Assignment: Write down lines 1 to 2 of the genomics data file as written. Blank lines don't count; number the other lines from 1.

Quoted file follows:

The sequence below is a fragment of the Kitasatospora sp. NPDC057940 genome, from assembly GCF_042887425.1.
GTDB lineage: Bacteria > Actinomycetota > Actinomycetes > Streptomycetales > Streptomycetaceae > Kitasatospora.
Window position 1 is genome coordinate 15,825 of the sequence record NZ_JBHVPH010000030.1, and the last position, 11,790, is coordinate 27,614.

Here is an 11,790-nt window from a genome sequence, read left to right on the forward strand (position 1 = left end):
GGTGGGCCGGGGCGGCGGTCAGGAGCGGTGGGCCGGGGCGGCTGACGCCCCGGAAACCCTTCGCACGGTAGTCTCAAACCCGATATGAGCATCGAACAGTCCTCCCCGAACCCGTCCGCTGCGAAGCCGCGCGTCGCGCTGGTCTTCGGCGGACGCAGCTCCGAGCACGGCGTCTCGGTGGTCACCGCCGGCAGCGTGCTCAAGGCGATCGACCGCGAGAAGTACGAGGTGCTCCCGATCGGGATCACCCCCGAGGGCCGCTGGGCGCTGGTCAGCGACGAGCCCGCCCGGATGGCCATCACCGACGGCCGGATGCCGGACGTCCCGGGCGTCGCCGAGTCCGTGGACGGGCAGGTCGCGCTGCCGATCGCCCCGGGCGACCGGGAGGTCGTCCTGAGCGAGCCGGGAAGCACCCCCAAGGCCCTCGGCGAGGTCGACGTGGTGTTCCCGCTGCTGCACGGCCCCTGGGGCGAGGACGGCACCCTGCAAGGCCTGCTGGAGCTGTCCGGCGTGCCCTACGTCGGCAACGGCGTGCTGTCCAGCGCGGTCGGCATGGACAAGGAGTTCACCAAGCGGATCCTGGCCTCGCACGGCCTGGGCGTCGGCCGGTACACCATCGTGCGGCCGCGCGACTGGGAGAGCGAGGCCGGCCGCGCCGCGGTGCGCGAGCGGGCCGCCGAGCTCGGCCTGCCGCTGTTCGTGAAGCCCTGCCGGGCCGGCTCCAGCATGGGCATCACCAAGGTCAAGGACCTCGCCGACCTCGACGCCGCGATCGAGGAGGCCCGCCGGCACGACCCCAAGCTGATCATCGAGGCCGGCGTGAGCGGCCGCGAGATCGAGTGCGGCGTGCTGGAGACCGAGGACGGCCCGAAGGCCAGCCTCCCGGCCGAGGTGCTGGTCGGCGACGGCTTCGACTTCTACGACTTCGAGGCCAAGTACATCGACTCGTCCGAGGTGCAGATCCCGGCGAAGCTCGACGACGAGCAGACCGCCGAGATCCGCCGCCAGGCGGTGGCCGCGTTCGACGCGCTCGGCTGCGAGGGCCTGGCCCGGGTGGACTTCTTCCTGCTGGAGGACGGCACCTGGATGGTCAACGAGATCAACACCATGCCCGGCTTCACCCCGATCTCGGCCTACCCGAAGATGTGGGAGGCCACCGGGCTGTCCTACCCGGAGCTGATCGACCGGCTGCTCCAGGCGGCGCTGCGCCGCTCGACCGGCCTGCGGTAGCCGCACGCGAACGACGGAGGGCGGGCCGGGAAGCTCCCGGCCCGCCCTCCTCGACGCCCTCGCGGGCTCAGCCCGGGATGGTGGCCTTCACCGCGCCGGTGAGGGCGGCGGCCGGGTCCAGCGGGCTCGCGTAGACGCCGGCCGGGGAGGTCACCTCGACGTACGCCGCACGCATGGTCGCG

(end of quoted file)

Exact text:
The sequence below is a fragment of the Kitasatospora sp. NPDC057940 genome, from assembly GCF_042887425.1.
GTDB lineage: Bacteria > Actinomycetota > Actinomycetes > Streptomycetales > Streptomycetaceae > Kitasatospora.